Mobilong man sentenced for ‘haphazard’ cannabis-growing operation
The 62-year-old man has been spared prison after being sentenced over a police raid on his property late last year.
A Mobilong man has been spared prison over a “haphazard” cannabis-growing operation at his rural property.
Sixty-two-year-old Wayne Walter Burat will have to perform 180 hours of community service after being sentenced in Adelaide’s District Court last Thursday.
He had been charged with cultivating, possessing and trafficking cannabis after police found 76 cannabis plants at his property during a raid last October.
However, Judge Ian Press suspended a prison sentence because Burat had been only partially motivated by profit, and had not run a sophisticated or organised operation.
“Photographs of the property do not suggest excessive wealth on your part, or that luxury items had been purchased by you,” the judge said.
“Photographs of the cannabis plants show a relatively haphazard approach to the cultivation – the plants are scattered around the property in various locations.
“Many of the plants were grown from seed, and … about half would have been male plants and would not have produced any saleable cannabis.”
Burat had begun using cannabis to alleviate back pain and arthritis about 40 years ago, the court heard.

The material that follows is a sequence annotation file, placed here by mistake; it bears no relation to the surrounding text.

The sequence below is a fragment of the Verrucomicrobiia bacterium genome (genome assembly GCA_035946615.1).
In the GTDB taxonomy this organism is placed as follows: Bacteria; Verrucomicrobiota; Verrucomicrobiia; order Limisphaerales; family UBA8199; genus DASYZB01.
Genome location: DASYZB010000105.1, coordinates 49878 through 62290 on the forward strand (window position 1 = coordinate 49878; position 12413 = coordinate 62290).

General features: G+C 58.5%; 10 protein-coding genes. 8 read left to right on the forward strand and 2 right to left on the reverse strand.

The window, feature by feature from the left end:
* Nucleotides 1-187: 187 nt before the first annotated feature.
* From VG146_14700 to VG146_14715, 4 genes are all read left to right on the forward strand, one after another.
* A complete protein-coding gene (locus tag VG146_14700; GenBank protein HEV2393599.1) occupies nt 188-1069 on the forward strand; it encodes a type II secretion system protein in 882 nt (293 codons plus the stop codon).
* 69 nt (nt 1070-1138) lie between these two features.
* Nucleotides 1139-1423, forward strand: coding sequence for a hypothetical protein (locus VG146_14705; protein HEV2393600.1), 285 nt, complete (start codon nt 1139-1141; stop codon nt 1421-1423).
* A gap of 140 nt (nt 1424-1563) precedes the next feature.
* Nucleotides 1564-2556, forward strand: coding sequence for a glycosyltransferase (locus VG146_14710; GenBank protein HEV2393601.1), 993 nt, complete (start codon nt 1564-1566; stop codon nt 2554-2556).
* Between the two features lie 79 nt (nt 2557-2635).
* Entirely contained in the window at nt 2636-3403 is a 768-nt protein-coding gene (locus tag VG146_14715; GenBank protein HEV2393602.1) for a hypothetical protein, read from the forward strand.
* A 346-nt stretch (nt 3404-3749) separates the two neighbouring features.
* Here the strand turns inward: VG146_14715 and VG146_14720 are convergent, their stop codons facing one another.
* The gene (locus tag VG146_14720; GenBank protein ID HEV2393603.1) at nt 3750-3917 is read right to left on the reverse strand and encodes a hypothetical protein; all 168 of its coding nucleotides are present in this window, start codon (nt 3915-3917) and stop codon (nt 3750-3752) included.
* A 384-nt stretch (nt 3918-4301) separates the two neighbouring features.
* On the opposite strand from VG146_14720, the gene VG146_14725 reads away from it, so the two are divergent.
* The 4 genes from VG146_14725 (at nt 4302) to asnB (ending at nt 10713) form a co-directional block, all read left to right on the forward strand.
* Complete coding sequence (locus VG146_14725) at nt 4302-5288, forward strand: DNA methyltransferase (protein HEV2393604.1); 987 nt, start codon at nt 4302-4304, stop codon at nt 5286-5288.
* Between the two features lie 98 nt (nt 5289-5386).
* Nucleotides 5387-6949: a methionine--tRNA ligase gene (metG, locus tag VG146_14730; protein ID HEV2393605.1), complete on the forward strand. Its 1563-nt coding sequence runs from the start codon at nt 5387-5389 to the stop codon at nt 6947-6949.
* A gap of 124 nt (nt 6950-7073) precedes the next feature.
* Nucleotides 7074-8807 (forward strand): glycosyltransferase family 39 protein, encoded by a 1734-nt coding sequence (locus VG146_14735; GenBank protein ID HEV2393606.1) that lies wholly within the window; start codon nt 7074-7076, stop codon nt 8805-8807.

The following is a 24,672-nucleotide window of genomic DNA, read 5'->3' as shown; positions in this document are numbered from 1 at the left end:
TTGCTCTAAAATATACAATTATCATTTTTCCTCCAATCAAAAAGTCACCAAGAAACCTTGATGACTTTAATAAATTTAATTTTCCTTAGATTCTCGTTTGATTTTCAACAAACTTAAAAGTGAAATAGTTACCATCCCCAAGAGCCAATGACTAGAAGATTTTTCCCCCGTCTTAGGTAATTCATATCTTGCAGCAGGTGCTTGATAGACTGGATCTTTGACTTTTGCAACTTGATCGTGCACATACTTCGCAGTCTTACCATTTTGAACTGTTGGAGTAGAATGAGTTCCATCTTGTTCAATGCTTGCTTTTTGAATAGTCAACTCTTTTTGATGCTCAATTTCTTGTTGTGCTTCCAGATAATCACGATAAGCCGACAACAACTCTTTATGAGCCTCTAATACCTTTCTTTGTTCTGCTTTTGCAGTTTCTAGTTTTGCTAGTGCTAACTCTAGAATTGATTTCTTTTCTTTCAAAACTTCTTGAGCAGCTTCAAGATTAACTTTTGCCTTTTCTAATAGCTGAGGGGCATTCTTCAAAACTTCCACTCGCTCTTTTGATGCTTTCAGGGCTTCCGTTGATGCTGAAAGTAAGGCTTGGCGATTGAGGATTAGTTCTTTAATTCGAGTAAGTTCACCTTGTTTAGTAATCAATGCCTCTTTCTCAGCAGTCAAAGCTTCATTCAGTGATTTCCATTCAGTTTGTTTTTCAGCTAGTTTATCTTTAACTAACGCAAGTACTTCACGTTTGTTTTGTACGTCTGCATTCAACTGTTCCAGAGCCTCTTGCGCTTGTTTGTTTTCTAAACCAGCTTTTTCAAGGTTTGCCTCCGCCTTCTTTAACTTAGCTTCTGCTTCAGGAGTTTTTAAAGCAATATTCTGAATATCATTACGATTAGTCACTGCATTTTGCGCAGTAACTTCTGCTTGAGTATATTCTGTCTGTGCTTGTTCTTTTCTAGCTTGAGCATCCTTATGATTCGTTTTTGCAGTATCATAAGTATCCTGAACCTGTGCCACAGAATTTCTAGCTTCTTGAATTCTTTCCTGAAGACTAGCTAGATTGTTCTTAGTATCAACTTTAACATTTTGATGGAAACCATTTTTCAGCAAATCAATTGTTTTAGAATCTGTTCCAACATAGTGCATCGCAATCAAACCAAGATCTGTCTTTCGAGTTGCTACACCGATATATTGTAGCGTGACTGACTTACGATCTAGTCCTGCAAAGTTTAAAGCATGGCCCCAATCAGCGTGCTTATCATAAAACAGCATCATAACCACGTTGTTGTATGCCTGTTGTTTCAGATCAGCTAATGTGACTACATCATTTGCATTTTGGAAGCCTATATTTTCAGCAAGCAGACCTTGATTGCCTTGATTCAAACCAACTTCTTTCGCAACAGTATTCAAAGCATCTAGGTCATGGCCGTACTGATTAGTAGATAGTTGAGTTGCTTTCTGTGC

Since being arrested he had sought a prescription for cannabis oil, which became a legal medicine in 2016, and had sworn off other forms of the drug.
He had also pleaded guilty to the offences early on, saving the justice system some trouble, and provided the court with positive character references.
Judge Press ordered Burat to abide by a good behaviour bond for two years, and to forfeit more than $48,000.
Break the bond and he would be liable to spend up to two years and five months in prison, the judge warned.
The cannabis trade has been a target for Murray Mallee police since the establishment of a new tactical unit, based in Murray Bridge, late last year.
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